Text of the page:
A Critique Of Cradling Wheat

This essay has a total of 502 words and 3 pages.

A Critique of Cradling Wheat

Often times people tend to look at a work of art and only see a
picture. Later, if one looks closer a clear message or meaning is
depicted by the artist. Thomas Hart Bentonís work, Cradling
Wheat, for example is just a picture at first glance, but as one
examines the painting closer, the story behind it becomes evident.
This tempera and oil on board composition illustrates four
men in a field threshing and bundling wheat. Benton draws the
viewers eye forward by placing the characters in the foreground of
the work and the surrounding landscape in the back. Here, the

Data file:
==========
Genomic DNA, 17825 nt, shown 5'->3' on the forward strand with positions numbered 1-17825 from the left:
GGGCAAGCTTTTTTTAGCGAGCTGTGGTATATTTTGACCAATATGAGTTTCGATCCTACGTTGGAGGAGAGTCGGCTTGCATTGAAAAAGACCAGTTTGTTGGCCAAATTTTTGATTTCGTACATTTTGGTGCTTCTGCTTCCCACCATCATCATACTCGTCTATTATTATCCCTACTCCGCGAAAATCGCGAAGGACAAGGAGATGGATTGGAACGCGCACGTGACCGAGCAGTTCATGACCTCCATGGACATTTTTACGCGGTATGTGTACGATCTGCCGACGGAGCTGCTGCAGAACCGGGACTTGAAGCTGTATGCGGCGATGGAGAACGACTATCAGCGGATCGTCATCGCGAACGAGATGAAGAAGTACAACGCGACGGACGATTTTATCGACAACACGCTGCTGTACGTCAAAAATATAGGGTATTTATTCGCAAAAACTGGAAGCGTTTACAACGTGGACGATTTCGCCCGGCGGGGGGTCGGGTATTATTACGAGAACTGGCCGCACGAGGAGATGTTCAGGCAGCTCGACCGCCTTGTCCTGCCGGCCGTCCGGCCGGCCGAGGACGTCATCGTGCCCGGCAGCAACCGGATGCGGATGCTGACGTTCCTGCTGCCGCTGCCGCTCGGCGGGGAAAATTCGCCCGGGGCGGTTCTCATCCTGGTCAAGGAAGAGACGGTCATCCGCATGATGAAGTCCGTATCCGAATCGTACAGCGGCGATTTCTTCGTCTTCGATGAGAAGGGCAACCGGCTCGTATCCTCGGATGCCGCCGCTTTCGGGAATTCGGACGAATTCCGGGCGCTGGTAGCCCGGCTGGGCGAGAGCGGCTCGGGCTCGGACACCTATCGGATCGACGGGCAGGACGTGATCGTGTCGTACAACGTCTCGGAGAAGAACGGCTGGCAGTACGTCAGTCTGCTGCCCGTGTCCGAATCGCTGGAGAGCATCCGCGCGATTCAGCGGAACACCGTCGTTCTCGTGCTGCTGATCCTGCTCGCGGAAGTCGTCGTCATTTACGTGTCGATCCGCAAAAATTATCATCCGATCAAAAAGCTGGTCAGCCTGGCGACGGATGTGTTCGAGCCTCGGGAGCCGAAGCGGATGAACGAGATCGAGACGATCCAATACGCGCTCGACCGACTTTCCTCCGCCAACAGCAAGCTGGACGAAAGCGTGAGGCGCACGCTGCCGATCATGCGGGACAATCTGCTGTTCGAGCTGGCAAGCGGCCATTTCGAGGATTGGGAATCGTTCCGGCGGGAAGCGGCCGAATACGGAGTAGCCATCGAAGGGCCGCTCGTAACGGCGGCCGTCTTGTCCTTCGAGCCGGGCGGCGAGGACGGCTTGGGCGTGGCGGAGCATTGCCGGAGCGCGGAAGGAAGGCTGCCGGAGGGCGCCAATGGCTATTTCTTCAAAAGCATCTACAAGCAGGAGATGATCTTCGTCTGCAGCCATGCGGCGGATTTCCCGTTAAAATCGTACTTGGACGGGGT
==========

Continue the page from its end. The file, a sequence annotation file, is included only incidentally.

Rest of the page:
American artist presents the focal point he intended. The faces of
the men in the piece are all hidden by hats, distance, or turned
backs. By hiding their faces the conclusion can be drawn that
these men are hired hands. Benton emphasizes the type of men
by presenting them in similar clothing. All dressed in charcoal
trousers and sky-blue work shirts, they appear to be wearing
uniforms. Perhaps the artist feels that most farm hands were
no-named and insignificant and expresses his opinion by giving
them these characteristics. Assumable is the fact that the
painting depicts times before electricity and the invention of
motors because the men are using hand tools to cut and bundle
the wheat. Included in the focal point, of course, is the wheat.
Benton combines texture and a vivid shade of tan to bring the
wheat field to life. While the texture of the wheat is definite, it is
also soft, creating the effect of a light breeze in the Midwestern

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